Wagah border ceremony

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Wagah Border Ceremony
ਵਗਾਹ ਬੋਰਡਰ ਚੇਰੇਮੋਨੀ
Punjab map.svg
Wagah is located on the international highway between Amritsar, India and Lahore, Pakistan.
Genre Military display
Dates Every day
Years active 53 (since 1959)
Inaugurated Border Security Force and Pakistan Rangers

The Wagah border closing 'lowering of the flags' ceremony or The Beating Retreat ceremony is a daily military practice that the security forces of India (Border Security Force) and Pakistan (Pakistan Rangers) have jointly followed since 1959.[1]

Overview[edit]

This ceremony takes place every evening before sunset at the Wagah border, which as part of the Grand Trunk Road was the only road link between these two countries before the opening of the Aman Setu in Kashmir in 1999. The ceremony starts with a blustering parade by the soldiers from both the sides, and ends up in the perfectly coordinated lowering of the two nations' flags.[2] It is called the beating retreat border ceremony on the international level. One Jawan (infantryman) stands at attention on each side of the gate. As the sun sets, the iron gates at the border are opened and the two flags are lowered simultaneously. The flags are folded and the ceremony ends with a retreat that involves a brusque handshake between soldiers from either side, followed by the closing of the gates again. The spectacle of the ceremony attracts many visitors from both sides of the border, as well as international tourists.[2]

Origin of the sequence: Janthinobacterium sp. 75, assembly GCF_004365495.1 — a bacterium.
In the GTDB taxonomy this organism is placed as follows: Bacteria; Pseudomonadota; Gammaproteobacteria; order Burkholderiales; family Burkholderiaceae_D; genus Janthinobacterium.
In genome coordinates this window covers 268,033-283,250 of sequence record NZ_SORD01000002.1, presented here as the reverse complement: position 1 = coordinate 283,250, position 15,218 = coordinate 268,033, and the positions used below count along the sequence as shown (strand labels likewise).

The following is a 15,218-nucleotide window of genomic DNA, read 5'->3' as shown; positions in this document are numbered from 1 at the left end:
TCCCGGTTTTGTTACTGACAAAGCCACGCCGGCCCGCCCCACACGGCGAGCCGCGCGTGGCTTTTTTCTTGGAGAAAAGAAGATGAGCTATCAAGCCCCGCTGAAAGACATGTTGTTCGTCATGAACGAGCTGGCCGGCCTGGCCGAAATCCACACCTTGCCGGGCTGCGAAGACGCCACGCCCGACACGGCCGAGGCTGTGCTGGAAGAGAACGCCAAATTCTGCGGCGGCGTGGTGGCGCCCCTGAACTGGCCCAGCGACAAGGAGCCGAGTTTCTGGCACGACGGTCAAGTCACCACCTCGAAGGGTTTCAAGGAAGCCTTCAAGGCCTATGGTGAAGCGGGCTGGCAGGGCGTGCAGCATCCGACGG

In October 2010, Major General Yaqub Ali Khan of the Pakistan Rangers decided that the aggressive aspect of the ceremonial theatrics should be toned down.[1][3]

The ceremony has been filmed and broadcast by Michael Palin for one of his television around-the-world travel programs; he described it as a display of "carefully choreographed contempt."[2]

Gallery[edit]

References[edit]

  1. ^ a b Khaleeli, Homa (1 November 2010). "Goodbye to the ceremony of silly walks between India and Pakistan". The Guardian. Retrieved 14 November 2011. 
  2. ^ a b c Frank Jacobs (July 3, 2012). "Peacocks at Sunset". Opinionator: Borderlines. The New York Times. Retrieved July 15, 2012. 
  3. ^ Doherty, Ben (2012-01-29). "Ritual dance between bitter brothers". Sydney Morning Herald. Retrieved 2012-02-11. 

External links[edit]